“My Son, My Son, What Have Ye Done” (2009) might seem a bit strange to someone not knowing that it was produced by David Lynch and directed by Werner Herzog. From such a team, what is in many ways a rather static police standoff with a killer who claims to have hostages seems pretty humdrum. OK, there is a mysterious tuxedo-wearing dwarf in one scene in which Southern California ostrich-rancher Brad Dourif is talking about making a commercial with a dwarf on a small pony overshadowed by a 45-pound chicken. There are flashbacks to the Urubamba River (on the eastern side of the Andes, below Macchu Picchu) and to Kashgar, Xinjiang (the Muslim/Uighur northwesternmost region in the PRC, which was formerly romanized as Sinkiang and also known as “Chinese Turkmenistan”), the latter particularly unrelated to anything else in the movie, but showing a Uighur with the longest eyebrow hair I’ve ever seen. And the killer has a pair of pet flamingoes and a collection of flamingo objets d’art.
The movie is not at all a whodunit. Its tagline is “The mystery isn’t who, but why.” Alas, it fails to answer what it regards as the question. The beginning also specifies that the movie was “inspired by a true story,” the case of a young San Diego actor, Mark Yavorsky, who was playing Orestes (in Aeschylus’s “Eumenides”, the third play of the Oresteia) and, like Orestes, slew his mother (not the actress playing Clytemnestra, but his biological mother). Sometimes classicist, sometimes Herzog collaborator Herbert Golder tracked down the real killer, who had been released from a facility for the criminally insane and interviewed him at considerable length. (In a bonus feature counterpoising interviews of Golder and of Herzog, Herzog claims to have been freaked out the one time he went along to meet the real killer, whose trailer had an altar to “Aguirre, Wrath of God.”)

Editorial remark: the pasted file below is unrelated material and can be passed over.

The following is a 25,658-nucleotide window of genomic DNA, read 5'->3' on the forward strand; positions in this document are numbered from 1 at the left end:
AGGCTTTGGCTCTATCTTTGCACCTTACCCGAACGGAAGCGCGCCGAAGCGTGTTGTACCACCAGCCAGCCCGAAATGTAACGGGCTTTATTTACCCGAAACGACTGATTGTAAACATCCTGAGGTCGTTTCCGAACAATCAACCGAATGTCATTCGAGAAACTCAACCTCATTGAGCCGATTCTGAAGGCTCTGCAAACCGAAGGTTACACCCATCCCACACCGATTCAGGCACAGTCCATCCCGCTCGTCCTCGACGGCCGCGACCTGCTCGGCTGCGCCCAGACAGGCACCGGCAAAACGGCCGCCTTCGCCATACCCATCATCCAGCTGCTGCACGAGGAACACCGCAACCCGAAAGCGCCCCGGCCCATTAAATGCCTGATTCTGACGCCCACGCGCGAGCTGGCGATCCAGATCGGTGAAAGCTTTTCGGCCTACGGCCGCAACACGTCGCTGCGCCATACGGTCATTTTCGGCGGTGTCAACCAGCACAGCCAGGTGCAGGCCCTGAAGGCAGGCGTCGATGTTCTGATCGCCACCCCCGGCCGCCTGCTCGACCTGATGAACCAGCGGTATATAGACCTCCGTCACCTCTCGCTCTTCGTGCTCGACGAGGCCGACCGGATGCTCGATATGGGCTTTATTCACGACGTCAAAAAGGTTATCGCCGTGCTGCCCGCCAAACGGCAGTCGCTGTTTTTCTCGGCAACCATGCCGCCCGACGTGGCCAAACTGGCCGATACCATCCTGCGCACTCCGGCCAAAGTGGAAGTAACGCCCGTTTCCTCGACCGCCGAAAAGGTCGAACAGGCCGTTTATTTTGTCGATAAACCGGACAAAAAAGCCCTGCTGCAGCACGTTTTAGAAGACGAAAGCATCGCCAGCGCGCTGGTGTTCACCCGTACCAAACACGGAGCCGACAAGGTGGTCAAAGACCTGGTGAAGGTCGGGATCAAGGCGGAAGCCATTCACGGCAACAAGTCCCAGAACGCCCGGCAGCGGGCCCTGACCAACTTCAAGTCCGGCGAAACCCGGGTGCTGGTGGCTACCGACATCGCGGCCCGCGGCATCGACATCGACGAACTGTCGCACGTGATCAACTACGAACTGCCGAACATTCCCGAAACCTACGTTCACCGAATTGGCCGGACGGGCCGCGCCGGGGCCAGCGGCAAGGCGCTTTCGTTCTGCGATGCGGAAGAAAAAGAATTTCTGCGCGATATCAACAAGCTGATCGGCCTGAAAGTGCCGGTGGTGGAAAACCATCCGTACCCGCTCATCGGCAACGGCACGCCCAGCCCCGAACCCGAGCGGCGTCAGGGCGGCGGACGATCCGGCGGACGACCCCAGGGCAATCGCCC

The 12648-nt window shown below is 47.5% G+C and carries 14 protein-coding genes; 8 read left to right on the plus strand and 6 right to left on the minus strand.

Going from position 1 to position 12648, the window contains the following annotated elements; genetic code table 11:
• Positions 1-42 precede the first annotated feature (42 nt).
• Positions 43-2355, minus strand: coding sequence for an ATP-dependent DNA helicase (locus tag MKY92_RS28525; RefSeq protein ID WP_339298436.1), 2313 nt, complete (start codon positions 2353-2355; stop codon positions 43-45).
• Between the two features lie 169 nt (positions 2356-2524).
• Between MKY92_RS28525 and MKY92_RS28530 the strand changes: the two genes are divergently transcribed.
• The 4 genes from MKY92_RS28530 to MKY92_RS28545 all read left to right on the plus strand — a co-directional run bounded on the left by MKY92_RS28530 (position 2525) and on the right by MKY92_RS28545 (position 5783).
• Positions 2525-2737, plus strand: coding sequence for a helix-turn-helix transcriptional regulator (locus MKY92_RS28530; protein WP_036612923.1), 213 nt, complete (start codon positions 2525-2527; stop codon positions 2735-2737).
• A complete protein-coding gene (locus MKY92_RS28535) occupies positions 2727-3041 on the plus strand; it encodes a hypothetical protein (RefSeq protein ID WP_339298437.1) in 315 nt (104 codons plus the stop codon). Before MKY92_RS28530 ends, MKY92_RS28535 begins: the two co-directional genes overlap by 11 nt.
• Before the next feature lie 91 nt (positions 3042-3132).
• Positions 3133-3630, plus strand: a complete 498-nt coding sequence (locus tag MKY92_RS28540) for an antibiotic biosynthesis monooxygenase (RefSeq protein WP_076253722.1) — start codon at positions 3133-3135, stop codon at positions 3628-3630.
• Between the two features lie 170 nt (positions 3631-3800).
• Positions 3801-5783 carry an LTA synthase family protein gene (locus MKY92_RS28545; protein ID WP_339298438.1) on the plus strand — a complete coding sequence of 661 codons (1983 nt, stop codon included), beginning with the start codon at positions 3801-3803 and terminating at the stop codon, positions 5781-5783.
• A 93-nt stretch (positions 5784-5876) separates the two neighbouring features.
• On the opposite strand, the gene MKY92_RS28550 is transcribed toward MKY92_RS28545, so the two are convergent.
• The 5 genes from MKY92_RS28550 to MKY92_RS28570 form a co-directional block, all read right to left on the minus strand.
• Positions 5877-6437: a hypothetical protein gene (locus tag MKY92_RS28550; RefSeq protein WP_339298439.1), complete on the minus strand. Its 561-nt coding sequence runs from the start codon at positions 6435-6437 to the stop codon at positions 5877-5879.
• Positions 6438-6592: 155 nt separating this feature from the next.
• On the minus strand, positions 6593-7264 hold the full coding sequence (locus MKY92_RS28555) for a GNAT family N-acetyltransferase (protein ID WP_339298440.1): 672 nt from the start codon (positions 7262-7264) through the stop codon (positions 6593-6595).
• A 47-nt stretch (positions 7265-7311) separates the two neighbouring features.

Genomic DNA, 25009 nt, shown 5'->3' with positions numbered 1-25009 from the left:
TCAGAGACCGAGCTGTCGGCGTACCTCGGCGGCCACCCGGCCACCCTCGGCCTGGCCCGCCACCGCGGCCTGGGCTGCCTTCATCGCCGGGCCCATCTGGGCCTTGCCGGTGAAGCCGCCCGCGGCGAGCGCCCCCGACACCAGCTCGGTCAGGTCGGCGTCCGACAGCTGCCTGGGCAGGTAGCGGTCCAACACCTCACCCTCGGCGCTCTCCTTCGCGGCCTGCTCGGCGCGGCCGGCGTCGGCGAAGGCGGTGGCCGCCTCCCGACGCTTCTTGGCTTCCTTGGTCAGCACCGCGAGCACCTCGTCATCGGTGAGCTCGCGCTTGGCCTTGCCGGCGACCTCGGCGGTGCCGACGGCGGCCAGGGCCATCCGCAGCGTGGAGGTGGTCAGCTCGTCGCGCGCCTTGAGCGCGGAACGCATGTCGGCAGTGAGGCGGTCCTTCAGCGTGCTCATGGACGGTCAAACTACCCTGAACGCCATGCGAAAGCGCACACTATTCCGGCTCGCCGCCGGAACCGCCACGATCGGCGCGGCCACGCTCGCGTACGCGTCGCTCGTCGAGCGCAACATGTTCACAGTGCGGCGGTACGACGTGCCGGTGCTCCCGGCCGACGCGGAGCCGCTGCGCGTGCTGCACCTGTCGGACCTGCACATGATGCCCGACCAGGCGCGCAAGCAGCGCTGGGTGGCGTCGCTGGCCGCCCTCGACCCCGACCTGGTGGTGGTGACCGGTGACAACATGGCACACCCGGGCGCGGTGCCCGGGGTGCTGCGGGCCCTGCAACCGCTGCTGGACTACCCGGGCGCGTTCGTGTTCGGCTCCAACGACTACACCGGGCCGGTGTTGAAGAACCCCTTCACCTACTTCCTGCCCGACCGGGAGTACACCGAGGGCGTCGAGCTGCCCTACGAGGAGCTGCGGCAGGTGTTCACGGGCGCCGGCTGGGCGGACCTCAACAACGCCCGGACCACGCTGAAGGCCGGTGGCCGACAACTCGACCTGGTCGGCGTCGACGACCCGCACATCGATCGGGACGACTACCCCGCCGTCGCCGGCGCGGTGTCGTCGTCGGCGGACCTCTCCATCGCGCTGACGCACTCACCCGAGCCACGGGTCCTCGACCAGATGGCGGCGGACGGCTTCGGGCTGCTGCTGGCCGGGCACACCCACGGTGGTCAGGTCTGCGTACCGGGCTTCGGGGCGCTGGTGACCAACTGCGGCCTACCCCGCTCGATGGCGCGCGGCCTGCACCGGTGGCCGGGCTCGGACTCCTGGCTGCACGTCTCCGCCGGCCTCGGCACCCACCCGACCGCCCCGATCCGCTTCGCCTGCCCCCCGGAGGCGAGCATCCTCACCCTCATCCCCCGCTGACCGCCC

For me, the primary mystery of the movie was not the matricide, Brad McCullum, played by Michael Shannon, who is even crazier here than he was in his Oscar-nominated role in “Revolutionary Road,” or the question of who the hostages were, or even whom the matricide considered God at the moment (candidates including the icon of a puritan on an oatmeal box and a recording of a southern preacher on his boombox), but why his girlfriend stayed with him and rushed to him when he called her before slaying his mother (down the street, where two black women, whom I think are mother and daughter live). The loyal girlfriend, Ingrid, is played by Chloë Sevigny, who has made a career out of playing clueless women making stupid choices (such as Vincent Gallo in “The Brown Bunny”), but her character is quite aware that Brad is wacko and in a pathological relationship with his mother (David Lynch regular Grace Zabriskie, who played the mother of Laura Palmer In “Twin Peaks,” “Inland Empire,” etc.) with both of them extremely passive/aggressive.
I also wondered why the director of the play put up with Brad’s disruptive behavior for so long (before firing him) and also rushed to the scene when Brad called him (also before the deed was done)… and why none of the many police arrayed outside the house don’t shoot when they have a clear shot of Brad. That they supply him a pizza is easier to accept.